- Secondary Employment
- Labour/trade unions and unemployment benefits
- PhD Student Councils at Stockholm University
- IT services at DSV (helpdesk, software, and the systems that we use)
- Health (Stockholm Student Health Services and Feelgood, gym etc)
- Harassment reporting
- DSV Good to Know A-Z Index
Secondary employment is any occupation or business that the PhD student engages in parallel with his/her employment. The employee must report secondary employment annually. Secondary employment can be either paid or unpaid. Everyone, even those who have no secondary employment should certify in Primula that they have read the regulations. Fill in the form on My page in Primula. You report the changes continuously.
(Please note that labour/trade unions are not the same as student unions!) In Sweden, working conditions are regulated to a greater extent through collective agreements than by legislation. Unions and employers negotiate these agreements. Therefore approximately 70% of all Swedish employees are members of a union, and these numbers are even higher for state employees. Unions are open to all, regardless of nationality or type of employment. Union membership can facilitate access to many kinds of assistance (e.g. information related to doctoral studies and legal assistance).
Two of the most popular ones at SU are SULF and ST. If you have any problem related to your work at the university that you need help solving, you can reach out to Saco-S. They cover all of us at Stockholm University and is a negotiating body. You can contact Ingrid Lander (Saco-S), telephone: +46 708 16 26 64. Additionally, you can reach out to your own union, ask for help, advice, or represent you in a meeting etc.
In Sweden, it is widespread to pay for unemployment insurance, and they are called arbetslöshetskassa or simply a-kassa. While you are doing a PhD, you will have a guaranteed salary, but as soon as you finish, nobody can guarantee that anymore. While everyone working in Sweden is eligible for unemployment insurance at a low, basic level, the compensation is limited. But members of an unemployment fund can receive up to 80 percent of their previous salaries, making the transition between jobs a whole lot smoother. Therefore, it is recommended that you to start paying a-kassa to make sure you have unemployment benefits after your PhD.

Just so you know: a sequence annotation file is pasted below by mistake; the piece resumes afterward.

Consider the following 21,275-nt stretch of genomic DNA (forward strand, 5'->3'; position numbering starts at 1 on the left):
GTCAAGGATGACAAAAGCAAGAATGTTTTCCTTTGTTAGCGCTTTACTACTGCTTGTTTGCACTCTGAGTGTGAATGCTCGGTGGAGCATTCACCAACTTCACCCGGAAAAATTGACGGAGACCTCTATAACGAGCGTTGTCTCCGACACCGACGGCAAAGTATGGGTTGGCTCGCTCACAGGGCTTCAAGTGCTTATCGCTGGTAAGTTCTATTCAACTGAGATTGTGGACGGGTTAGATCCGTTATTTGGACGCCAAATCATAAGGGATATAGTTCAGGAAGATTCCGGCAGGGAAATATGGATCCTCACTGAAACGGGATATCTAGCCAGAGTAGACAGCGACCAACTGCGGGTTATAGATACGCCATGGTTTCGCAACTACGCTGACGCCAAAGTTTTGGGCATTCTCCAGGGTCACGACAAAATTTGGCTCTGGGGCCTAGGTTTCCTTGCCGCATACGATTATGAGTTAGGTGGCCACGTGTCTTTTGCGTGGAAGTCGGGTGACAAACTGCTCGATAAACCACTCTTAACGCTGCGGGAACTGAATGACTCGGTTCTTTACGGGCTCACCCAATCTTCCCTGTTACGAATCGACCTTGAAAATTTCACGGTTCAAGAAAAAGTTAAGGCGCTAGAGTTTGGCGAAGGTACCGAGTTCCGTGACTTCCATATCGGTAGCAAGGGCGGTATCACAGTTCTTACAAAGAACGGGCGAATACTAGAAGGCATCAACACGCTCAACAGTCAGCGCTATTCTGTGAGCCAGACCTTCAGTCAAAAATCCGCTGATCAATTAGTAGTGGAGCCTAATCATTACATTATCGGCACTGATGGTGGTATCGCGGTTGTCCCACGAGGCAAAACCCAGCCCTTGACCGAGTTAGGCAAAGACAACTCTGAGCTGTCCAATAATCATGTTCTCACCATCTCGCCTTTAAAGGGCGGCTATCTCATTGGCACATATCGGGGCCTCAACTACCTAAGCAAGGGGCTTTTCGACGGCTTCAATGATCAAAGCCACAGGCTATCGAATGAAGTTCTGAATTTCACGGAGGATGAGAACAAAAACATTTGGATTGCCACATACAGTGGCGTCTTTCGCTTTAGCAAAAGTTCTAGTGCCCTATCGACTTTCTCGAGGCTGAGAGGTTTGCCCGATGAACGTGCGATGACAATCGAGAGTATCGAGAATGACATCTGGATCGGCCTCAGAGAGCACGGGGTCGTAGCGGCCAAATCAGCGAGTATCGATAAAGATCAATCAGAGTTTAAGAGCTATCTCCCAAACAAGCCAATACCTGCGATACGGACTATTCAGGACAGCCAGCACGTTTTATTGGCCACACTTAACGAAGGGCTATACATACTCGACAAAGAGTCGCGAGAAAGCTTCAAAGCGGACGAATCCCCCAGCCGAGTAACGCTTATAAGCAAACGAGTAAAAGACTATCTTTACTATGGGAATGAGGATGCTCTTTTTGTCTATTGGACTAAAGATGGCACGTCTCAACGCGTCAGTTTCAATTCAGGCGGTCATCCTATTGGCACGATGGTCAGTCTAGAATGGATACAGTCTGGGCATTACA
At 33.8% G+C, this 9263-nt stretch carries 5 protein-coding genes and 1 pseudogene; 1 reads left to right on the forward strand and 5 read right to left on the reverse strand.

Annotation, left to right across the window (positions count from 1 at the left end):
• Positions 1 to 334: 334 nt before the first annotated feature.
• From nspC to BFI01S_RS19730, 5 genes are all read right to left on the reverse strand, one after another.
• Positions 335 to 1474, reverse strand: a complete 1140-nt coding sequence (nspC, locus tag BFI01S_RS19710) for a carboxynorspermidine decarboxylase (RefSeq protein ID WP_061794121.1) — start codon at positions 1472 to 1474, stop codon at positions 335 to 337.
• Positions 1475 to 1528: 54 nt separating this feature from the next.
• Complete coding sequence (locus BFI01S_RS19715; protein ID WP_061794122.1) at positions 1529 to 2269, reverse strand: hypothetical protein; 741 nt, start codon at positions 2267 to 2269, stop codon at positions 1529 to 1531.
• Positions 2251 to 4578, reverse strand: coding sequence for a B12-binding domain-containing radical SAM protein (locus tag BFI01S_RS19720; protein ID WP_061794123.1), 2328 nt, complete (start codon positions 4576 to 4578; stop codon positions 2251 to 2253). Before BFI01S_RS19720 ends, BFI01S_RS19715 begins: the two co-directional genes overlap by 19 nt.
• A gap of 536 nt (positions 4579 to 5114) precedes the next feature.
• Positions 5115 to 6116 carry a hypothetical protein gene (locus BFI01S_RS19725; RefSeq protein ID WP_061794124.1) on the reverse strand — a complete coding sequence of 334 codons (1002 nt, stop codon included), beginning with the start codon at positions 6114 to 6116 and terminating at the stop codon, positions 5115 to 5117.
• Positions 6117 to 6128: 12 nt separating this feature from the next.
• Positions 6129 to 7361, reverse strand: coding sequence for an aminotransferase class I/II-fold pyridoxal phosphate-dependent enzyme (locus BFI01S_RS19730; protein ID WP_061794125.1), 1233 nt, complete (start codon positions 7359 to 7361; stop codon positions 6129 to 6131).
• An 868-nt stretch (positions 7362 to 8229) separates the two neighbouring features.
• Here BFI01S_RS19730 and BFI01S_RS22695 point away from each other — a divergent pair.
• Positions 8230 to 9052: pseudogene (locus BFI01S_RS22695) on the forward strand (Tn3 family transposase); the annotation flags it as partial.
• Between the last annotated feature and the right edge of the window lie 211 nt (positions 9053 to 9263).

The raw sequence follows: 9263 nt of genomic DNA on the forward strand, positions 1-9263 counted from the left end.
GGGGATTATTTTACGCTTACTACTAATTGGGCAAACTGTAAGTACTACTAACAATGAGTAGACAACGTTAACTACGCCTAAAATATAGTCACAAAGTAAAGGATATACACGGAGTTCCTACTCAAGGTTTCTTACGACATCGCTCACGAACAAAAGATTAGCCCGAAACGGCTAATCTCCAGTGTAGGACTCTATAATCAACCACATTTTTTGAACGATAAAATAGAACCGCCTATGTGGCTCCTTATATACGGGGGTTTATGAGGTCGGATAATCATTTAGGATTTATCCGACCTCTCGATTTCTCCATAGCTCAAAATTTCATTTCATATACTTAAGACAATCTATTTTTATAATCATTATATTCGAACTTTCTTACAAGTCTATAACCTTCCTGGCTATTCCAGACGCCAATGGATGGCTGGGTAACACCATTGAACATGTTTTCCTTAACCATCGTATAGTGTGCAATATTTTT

At The Newbie Guide to Sweden, you have more information about it, including possible a-kassa’s one could join. The most common one for academics (i.e. for PhD students) is Akademikernas a-kassa. Even though you may not get unemployed soon, it is a good idea to register and start paying the fee (currently 140 SEK/month) since you need to have been a member of an a-kassa during at least 12 months to get the full benefits.
PhD Student Councils at Stockholm University: SFR and CDR
The Faculty of Social Sciences council (SFR) at Stockholm University is a cooperative body extending over the entire faculty, consisting of student and doctoral student representatives from the Faculty of Social Sciences, as well as representatives from Stockholm University’s student unions DISK, SSAS and SUS. SFR’s mission is to defend the interests of students and doctoral students in issues education-related at the faculty of Social Sciences. It is also responsible for the overall study monitoring work on the faculty level and functions as a discussion and information forum where the representatives from all student and doctoral councils at the faculty have the opportunity to exchange experiences and coordinate their work.
The Central PhD Student Council (CDR) is a central consulting body for
PhD Student Councils and for the Student Union. CDR is a separate legal
entity associated with the Stockholm Student Union responsible for its
own operation and answers to the Student Union praesidium. CDR may
provide more detailed guidelines for its activities within the scope of
this instruction. CDR is comprised of PhD student representatives from each faculty. The Faculty Councils of Humanities, Social Sciences and Science appoint
two members and one alternate member each. The Faculty Council of
Law appoints one member and one alternate member. It falls upon the
representatives of each faculty to, when possible, establish that their
views are compatible with that of their respective Faculty Council
As a PhD student you can visit Stockholm Student Health Services. Any health-related problem can be discussed. For work-related illness (e.g. stress, backpain) you can also contact Feelgood.
For exercise, there is a gym available as DSV, and employees can go to free exercise classes at Frescatihallen. If you buy e.g. a gym card or other exercise classes, you can get some money back (ca 1500 SEK per year, called “friskvårdsersättning”). Contact firstname.lastname@example.org for more info on this!
At Stockholm University, no violations or harassment may occur. Report violations and harassment here. (You can also contact Magdalena Pers Färjemark or Marihan Ameen directly.)